(Not) Trusting the Church

(Not) Trusting the Church

I love my church family. Every Christian ought to be an active member of a local church. When we gather together, we have a great opportunity to build one another up. We have a great opportunity to worship with other believers. And we can let down our guard for a bit, exposing our weaknesses and fears, trusting one another, because we know that we’re all in the same boat.

And yet I often still have my guard way up. Because in the back of my mind, I wonder, “Can I really trust them?”

Is this right of me? I don’t know. I was taught in seminary to be transparent. This means my life should be an open book. I should allow the church to see who I am and how I strive to joyfully allow Christ to direct my every thought and action.

And yet, I was also taught to be selective in revealing certain details. It’s not always wise, for example, to reveal the precise sins that we’ve struggled with, or that we’re currently struggling with. This might cause certain members in the church to distrust us.

So, out of fear that they might distrust me, am I to actively distrust them?

Jesus Himself was described once as not trusting His disciples. “But Jesus on his part did not entrust himself to them, because he knew all people and needed no one to bear witness about man, for he himself knew what was in man.” (John 2:24-25)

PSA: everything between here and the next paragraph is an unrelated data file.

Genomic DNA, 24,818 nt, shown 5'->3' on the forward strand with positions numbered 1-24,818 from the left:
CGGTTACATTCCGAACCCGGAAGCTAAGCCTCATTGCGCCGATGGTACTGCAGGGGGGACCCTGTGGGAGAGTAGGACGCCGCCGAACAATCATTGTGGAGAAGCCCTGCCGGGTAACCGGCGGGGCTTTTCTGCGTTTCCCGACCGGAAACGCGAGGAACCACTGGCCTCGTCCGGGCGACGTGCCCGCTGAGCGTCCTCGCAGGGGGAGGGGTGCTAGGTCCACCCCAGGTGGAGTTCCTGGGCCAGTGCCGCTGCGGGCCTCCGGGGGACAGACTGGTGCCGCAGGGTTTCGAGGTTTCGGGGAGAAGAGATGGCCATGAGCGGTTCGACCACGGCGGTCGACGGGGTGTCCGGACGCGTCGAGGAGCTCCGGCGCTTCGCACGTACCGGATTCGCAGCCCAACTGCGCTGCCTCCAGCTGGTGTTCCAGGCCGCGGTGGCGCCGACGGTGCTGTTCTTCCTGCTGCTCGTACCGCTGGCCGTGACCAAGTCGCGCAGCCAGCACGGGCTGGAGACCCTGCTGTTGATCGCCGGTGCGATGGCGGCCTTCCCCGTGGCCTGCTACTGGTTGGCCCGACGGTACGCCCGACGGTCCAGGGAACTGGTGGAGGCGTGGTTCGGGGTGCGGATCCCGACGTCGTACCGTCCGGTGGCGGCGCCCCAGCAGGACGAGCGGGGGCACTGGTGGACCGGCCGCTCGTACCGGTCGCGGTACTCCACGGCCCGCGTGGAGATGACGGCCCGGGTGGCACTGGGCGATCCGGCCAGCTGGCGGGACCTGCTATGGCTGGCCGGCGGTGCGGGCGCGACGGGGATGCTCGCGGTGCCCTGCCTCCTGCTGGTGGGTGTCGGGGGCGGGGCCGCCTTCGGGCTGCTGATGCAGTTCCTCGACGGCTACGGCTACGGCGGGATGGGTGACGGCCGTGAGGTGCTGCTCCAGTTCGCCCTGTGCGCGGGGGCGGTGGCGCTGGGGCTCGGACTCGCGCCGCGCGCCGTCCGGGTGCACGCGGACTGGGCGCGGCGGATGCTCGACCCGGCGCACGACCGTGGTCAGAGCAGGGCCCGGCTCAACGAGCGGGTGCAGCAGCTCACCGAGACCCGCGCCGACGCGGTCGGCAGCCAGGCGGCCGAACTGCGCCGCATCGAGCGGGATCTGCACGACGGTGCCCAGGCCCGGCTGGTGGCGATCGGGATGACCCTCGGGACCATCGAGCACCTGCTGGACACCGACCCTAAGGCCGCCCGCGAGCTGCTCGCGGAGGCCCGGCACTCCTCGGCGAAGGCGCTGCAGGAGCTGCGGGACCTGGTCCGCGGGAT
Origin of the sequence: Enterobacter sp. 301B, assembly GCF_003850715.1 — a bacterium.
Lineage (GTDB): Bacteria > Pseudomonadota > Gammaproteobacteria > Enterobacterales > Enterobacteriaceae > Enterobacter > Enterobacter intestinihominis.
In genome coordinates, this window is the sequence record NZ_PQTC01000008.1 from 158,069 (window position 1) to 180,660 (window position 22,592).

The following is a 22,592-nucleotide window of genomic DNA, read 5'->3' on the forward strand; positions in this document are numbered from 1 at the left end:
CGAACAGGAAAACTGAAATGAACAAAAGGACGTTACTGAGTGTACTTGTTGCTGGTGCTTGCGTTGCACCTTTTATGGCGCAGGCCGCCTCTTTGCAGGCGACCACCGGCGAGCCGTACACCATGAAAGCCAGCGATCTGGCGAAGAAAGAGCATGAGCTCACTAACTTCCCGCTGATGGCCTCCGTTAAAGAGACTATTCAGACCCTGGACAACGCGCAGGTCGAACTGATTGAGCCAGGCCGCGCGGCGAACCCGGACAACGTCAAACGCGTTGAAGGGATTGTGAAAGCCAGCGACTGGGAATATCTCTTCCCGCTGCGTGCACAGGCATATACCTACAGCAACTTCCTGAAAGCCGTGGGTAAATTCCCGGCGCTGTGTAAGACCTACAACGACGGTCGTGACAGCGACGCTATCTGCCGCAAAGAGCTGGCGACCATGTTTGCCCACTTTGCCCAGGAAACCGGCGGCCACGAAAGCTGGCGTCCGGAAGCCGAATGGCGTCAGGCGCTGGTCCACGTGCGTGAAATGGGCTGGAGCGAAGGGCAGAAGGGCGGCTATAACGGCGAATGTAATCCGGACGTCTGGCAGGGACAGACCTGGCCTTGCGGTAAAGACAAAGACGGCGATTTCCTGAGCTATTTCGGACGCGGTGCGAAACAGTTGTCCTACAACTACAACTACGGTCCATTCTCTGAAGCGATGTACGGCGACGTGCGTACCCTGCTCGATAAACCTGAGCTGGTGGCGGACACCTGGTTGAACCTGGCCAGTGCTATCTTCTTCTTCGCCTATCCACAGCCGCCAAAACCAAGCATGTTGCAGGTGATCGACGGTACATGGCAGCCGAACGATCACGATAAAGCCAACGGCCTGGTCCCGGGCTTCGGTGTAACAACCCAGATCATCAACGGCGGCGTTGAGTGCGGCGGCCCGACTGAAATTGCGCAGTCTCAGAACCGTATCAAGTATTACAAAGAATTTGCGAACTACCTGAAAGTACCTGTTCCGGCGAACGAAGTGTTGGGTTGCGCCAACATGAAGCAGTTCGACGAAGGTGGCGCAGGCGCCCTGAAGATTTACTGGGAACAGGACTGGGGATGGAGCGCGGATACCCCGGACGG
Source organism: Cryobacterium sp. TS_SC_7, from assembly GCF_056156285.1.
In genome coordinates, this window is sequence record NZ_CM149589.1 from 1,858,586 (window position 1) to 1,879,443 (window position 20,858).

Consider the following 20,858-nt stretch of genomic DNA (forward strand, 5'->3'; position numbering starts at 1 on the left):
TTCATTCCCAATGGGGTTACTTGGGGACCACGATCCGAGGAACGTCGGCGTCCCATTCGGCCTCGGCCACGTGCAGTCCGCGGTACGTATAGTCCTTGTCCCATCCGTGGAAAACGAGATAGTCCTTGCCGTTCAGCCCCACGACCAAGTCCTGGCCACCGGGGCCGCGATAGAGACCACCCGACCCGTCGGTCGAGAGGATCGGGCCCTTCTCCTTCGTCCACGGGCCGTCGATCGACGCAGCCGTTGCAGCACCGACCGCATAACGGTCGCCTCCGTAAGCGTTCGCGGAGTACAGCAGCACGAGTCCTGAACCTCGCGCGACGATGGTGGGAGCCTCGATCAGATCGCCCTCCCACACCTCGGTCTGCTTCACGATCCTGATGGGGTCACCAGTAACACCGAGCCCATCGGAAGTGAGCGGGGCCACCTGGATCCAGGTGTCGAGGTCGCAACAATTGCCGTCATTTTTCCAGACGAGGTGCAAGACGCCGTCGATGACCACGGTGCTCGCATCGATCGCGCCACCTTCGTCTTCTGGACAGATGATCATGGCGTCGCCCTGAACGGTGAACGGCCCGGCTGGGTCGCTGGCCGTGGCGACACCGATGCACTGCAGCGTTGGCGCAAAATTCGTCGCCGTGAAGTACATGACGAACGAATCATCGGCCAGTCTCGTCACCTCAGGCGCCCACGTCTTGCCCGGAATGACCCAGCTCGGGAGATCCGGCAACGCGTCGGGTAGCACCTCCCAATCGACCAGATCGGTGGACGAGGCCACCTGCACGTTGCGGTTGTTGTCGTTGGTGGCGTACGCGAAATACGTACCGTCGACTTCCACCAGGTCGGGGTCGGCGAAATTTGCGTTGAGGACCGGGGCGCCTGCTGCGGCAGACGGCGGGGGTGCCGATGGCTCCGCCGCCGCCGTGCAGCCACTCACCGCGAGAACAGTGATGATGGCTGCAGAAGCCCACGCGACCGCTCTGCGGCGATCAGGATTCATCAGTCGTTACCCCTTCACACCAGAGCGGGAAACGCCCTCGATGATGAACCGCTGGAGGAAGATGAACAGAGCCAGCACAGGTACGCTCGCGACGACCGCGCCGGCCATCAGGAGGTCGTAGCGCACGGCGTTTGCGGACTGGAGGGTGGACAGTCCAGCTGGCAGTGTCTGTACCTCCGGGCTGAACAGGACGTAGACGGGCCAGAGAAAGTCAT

Since Jesus “knew what was in man,” that man was sinful and irresolute, Jesus did not entrust Himself to them. And yet, Jesus was also an open book. He never hid His feelings or tried to portray Himself as other than He actually was. Even when Jesus knew that some of the information He shared about Himself would be used against Him, He still showed Himself to all people, that they know Him, and that some of them would find life in Him.

So when it says that Jesus “did not entrust himself to them,” it doesn’t mean that He was guarded around people, but rather that He didn’t gain His worth from them. He didn’t have His hope and joy in what others said about Him, or whether or not they even liked Him.

I wonder if I should have much the same attitude. I often have it completely backwards. I care far too much about what others think about me, and share far too little of my struggles, fears, and sins.

And even though I write all of these things as a pastor, I think most people in the church have these same struggles. We want to know and be known, but we’re scared.

The ironic thing is that the church is the one place where we don’t have to be guarded. We can truly be ourselves, even while we grow to be who God calls us to be. And while there are certainly social norms that dictate when it’s appropriate to share intimate details such as struggles, fears, and sins, we can truly trust the church, while at the same time having our hope not in what they think about us, but in Christ.

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